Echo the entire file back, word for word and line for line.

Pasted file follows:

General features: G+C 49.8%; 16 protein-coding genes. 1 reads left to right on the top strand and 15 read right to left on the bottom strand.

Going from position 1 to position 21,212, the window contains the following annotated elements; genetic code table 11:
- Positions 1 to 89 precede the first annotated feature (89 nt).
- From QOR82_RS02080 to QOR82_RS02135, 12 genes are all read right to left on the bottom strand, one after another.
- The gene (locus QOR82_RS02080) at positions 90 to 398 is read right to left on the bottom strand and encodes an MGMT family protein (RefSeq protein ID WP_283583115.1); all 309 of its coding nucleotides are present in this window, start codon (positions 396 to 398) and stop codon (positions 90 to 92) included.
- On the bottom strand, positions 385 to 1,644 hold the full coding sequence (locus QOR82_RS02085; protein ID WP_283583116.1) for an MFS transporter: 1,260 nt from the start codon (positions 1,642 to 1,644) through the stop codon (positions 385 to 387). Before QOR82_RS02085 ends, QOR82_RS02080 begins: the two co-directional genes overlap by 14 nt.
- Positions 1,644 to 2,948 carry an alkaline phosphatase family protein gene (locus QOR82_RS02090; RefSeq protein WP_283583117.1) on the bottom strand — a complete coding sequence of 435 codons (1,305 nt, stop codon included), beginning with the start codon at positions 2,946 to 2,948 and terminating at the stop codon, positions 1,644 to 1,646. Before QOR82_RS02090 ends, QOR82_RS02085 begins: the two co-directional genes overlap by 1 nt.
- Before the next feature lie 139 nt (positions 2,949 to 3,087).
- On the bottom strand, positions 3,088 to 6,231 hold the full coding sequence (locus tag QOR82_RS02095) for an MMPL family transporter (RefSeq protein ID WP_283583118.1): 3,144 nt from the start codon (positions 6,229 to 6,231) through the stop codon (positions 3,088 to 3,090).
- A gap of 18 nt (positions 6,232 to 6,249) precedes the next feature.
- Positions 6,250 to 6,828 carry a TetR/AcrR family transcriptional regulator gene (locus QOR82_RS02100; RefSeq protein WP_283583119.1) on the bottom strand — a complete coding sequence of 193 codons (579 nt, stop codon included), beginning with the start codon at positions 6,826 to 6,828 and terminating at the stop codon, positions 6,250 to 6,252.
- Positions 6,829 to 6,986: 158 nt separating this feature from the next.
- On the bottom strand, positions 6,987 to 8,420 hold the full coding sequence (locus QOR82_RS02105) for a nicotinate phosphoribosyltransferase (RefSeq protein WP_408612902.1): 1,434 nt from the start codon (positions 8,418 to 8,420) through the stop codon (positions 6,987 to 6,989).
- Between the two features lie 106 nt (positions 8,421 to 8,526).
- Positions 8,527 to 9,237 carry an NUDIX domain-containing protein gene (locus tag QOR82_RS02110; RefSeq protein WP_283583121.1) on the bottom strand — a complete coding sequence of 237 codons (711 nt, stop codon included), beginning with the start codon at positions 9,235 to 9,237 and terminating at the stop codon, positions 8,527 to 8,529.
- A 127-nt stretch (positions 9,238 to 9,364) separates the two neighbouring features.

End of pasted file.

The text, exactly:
General features: G+C 49.8%; 16 protein-coding genes. 1 reads left to right on the top strand and 15 read right to left on the bottom strand.

Going from position 1 to position 21,212, the window contains the following annotated elements; genetic code table 11:
- Positions 1 to 89 precede the first annotated feature (89 nt).
- From QOR82_RS02080 to QOR82_RS02135, 12 genes are all read right to left on the bottom strand, one after another.
- The gene (locus QOR82_RS02080) at positions 90 to 398 is read right to left on the bottom strand and encodes an MGMT family protein (RefSeq protein ID WP_283583115.1); all 309 of its coding nucleotides are present in this window, start codon (positions 396 to 398) and stop codon (positions 90 to 92) included.
- On the bottom strand, positions 385 to 1,644 hold the full coding sequence (locus QOR82_RS02085; protein ID WP_283583116.1) for an MFS transporter: 1,260 nt from the start codon (positions 1,642 to 1,644) through the stop codon (positions 385 to 387). Before QOR82_RS02085 ends, QOR82_RS02080 begins: the two co-directional genes overlap by 14 nt.
- Positions 1,644 to 2,948 carry an alkaline phosphatase family protein gene (locus QOR82_RS02090; RefSeq protein WP_283583117.1) on the bottom strand — a complete coding sequence of 435 codons (1,305 nt, stop codon included), beginning with the start codon at positions 2,946 to 2,948 and terminating at the stop codon, positions 1,644 to 1,646. Before QOR82_RS02090 ends, QOR82_RS02085 begins: the two co-directional genes overlap by 1 nt.
- Before the next feature lie 139 nt (positions 2,949 to 3,087).
- On the bottom strand, positions 3,088 to 6,231 hold the full coding sequence (locus tag QOR82_RS02095) for an MMPL family transporter (RefSeq protein ID WP_283583118.1): 3,144 nt from the start codon (positions 6,229 to 6,231) through the stop codon (positions 3,088 to 3,090).
- A gap of 18 nt (positions 6,232 to 6,249) precedes the next feature.
- Positions 6,250 to 6,828 carry a TetR/AcrR family transcriptional regulator gene (locus QOR82_RS02100; RefSeq protein WP_283583119.1) on the bottom strand — a complete coding sequence of 193 codons (579 nt, stop codon included), beginning with the start codon at positions 6,826 to 6,828 and terminating at the stop codon, positions 6,250 to 6,252.
- Positions 6,829 to 6,986: 158 nt separating this feature from the next.
- On the bottom strand, positions 6,987 to 8,420 hold the full coding sequence (locus QOR82_RS02105) for a nicotinate phosphoribosyltransferase (RefSeq protein WP_408612902.1): 1,434 nt from the start codon (positions 8,418 to 8,420) through the stop codon (positions 6,987 to 6,989).
- Between the two features lie 106 nt (positions 8,421 to 8,526).
- Positions 8,527 to 9,237 carry an NUDIX domain-containing protein gene (locus tag QOR82_RS02110; RefSeq protein WP_283583121.1) on the bottom strand — a complete coding sequence of 237 codons (711 nt, stop codon included), beginning with the start codon at positions 9,235 to 9,237 and terminating at the stop codon, positions 8,527 to 8,529.
- A 127-nt stretch (positions 9,238 to 9,364) separates the two neighbouring features.